First published in the NZ Woman’s Weekly – Cover date 30.1.23
I have decided I only want to work when the weather is lousy. Fortunately, it is another grey old day out there so I am more than willing to stay indoors and elaborate.
Think of this as my personal contribution to the global movement towards Flexible Working Hours. FWH looks like it will be the biggest change to how we arrange our lives since the invention of the 8-hour working day in 1840. So not exactly a sudden move, right? But significant.
Which is why I want to get in on the ground floor while we’re still designing how FWH works in practice.
The current thinking goes that for lots of workers, being present in the workplace from nine-to-five, Monday to Friday, is less important than actually getting the job done. And if you can do the job in four days rather than five – more efficiently because you’re happier and therefore more productive – then everybody wins.
It feels important that we’ve finally recognised that being happy makes us better workers. This “happier” bit is generally about having more time with family, managing childcare better, and giving space to non-work activities you find fulfilling. Turns out we’re raising generations of Millennials and Gen-Zers who have been watching us work every hour god sends and they have decided, No thank you, they’ll have a bit more Me-Time in their week, that glassy-eyed hypertension doesn’t look as much fun as we talk it up to be.
Hard to argue against any of this given three years of a pandemic has provided ample evidence that you don’t even have to put your pants on for a meeting now it’s via Zoom. Though we should note that pants are still preferred at in-person meetings and do remind me to tell you that story sometime.
My personal preference for flexible work would be not to nominate particular days of the week to engage in the business of business. I just want to work when it’s raining, or windy, or bleak.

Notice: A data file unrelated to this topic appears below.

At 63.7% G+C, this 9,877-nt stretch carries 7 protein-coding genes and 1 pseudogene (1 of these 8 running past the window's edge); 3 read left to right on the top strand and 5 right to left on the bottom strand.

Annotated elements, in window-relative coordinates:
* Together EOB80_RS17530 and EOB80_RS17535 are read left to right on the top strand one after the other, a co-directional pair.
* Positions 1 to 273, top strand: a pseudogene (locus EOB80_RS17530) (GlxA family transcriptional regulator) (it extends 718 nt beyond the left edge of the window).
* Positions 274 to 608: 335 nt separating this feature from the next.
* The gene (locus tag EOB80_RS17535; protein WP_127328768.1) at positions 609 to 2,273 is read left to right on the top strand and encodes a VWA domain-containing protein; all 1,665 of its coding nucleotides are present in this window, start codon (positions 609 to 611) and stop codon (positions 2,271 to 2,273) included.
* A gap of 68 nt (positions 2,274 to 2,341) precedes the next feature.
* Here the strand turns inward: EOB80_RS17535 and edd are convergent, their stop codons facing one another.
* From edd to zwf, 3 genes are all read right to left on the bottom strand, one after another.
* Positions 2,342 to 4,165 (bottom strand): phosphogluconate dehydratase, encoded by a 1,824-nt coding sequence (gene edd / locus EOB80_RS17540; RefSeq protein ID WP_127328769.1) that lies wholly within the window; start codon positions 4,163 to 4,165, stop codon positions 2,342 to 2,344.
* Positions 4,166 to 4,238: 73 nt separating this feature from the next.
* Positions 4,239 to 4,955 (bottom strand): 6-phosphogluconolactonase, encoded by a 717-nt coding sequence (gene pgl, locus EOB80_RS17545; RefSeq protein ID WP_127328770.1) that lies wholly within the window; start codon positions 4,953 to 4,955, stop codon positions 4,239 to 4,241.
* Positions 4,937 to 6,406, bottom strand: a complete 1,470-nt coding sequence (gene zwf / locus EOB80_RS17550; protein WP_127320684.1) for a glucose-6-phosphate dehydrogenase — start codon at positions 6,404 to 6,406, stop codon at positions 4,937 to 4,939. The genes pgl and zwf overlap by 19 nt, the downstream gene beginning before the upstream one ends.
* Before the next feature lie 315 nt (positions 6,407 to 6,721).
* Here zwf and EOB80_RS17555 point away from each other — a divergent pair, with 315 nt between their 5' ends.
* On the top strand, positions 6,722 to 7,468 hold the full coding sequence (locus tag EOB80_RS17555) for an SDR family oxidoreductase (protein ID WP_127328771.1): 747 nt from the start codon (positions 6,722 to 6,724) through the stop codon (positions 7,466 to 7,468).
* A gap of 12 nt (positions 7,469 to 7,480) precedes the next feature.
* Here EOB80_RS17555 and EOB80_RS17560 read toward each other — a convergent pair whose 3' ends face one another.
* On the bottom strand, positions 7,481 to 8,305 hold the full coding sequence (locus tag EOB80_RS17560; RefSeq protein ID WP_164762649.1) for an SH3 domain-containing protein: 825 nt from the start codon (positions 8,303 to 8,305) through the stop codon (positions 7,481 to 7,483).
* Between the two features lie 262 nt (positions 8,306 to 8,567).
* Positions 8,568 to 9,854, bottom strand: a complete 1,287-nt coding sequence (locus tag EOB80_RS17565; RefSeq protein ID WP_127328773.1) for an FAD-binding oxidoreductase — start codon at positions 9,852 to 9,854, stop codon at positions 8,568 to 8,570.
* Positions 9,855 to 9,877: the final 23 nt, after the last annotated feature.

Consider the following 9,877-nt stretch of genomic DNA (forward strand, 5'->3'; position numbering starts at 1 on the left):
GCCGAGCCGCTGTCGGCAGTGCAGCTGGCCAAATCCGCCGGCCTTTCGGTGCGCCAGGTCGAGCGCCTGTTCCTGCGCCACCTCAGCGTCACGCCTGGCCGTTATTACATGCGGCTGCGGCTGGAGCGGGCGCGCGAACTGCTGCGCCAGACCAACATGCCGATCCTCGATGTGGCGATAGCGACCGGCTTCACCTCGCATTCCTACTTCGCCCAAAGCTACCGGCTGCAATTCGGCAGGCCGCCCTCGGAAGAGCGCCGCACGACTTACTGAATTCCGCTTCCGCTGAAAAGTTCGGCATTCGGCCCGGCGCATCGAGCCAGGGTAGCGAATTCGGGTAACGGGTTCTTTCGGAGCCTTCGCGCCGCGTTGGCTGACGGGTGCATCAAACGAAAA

This is because I am fundamentally solar powered. True, a bit of caffeine is good for a boost, but it’s the sunshine that fills my tank. Give me a blue sky and I fairly bounce – not just out of bed – out of the house and find lovely things to do.
Though not before putting a load of washing on because wasting precious drying hours offered up for free by Mother Nature is rude. If someone said they’d pay your power bill you wouldn’t turn up your snoot, so I don’t know why you wouldn’t peg out your sheets and smalls under every available clear sky. It’s just manners.
Now, I appreciate the unpredictable nature of weather forecasting could make my work schedule equally capricious – you might worry I wouldn’t get a task completed during say, summer. And yet…
Think of how much work I would have done this particular summer – I’d barely have had a day off. Can I emphasise too greatly how many bleak days, stormy days, days of flood and ferocious winds we have had this January? Have you ever had more occasion to ponder that “global warming” was the most egregious misnomer ever coined, and that maybe we would have fixed it by now if we’d named it “climate disruption” rather than something sweet? Because honestly, never has a January felt so much like June.
Still, the kids are back to school in a minute. It often fines up around then.